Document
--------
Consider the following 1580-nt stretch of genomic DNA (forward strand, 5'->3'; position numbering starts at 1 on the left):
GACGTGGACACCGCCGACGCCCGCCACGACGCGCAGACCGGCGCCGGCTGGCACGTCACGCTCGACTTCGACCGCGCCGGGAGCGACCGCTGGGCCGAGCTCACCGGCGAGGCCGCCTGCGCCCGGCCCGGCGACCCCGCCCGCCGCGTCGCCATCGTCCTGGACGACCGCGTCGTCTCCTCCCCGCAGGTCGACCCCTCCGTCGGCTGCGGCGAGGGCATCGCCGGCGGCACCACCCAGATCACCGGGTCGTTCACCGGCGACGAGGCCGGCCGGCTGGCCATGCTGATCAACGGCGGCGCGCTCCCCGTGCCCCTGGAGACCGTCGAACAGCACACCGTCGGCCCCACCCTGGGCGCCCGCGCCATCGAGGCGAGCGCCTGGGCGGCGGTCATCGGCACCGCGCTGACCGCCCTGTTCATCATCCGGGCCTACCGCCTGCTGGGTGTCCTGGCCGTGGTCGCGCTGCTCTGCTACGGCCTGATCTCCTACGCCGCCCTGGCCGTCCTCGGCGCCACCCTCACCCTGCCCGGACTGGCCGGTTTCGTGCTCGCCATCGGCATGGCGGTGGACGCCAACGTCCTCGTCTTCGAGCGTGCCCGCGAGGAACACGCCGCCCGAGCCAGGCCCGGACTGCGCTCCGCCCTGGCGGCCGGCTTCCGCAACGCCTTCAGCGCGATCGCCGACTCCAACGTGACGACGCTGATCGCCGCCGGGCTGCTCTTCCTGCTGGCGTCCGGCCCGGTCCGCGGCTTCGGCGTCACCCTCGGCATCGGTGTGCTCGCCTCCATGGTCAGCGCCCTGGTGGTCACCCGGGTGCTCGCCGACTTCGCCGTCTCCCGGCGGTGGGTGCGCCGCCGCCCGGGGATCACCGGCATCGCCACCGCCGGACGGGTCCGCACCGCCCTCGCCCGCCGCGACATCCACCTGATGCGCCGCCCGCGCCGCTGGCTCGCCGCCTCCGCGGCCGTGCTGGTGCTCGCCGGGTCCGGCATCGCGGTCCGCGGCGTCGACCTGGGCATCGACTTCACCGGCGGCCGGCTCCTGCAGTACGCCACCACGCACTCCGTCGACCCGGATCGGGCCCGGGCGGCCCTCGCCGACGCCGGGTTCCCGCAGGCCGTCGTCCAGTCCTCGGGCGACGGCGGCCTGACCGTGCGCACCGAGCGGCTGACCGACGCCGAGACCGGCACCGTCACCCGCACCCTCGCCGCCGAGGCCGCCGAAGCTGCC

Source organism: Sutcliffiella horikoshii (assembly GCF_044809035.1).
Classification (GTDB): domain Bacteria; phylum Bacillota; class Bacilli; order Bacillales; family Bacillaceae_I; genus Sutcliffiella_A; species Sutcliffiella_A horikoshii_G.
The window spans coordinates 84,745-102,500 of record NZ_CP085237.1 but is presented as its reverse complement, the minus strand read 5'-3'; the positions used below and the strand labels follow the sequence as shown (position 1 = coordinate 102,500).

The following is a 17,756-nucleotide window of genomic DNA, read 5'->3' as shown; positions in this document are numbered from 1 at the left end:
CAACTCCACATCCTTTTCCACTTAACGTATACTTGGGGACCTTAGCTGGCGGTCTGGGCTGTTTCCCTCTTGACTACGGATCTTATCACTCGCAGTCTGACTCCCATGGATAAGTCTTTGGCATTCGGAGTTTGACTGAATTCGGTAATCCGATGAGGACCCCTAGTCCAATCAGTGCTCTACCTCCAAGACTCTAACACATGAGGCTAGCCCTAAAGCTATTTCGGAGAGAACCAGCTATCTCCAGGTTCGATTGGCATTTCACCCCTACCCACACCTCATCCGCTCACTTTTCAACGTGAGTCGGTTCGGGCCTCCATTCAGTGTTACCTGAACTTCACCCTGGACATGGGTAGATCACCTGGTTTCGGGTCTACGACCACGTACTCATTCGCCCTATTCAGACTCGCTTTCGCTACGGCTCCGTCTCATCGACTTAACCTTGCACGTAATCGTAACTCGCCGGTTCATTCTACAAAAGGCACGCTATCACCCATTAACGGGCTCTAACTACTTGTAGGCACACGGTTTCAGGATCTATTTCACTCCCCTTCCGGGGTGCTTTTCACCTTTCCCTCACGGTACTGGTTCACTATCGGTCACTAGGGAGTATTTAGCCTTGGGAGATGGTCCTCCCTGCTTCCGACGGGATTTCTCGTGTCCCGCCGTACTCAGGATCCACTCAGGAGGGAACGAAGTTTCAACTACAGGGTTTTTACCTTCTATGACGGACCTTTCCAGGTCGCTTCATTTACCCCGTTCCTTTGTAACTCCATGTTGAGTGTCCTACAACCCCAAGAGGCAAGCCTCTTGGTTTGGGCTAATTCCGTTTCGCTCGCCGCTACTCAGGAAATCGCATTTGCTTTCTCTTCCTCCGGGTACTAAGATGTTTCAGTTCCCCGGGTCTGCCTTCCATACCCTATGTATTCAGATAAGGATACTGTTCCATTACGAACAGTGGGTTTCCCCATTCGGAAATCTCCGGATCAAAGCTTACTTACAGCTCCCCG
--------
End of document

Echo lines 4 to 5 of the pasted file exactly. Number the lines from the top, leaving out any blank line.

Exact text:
Classification (GTDB): domain Bacteria; phylum Bacillota; class Bacilli; order Bacillales; family Bacillaceae_I; genus Sutcliffiella_A; species Sutcliffiella_A horikoshii_G.
The window spans coordinates 84,745-102,500 of record NZ_CP085237.1 but is presented as its reverse complement, the minus strand read 5'-3'; the positions used below and the strand labels follow the sequence as shown (position 1 = coordinate 102,500).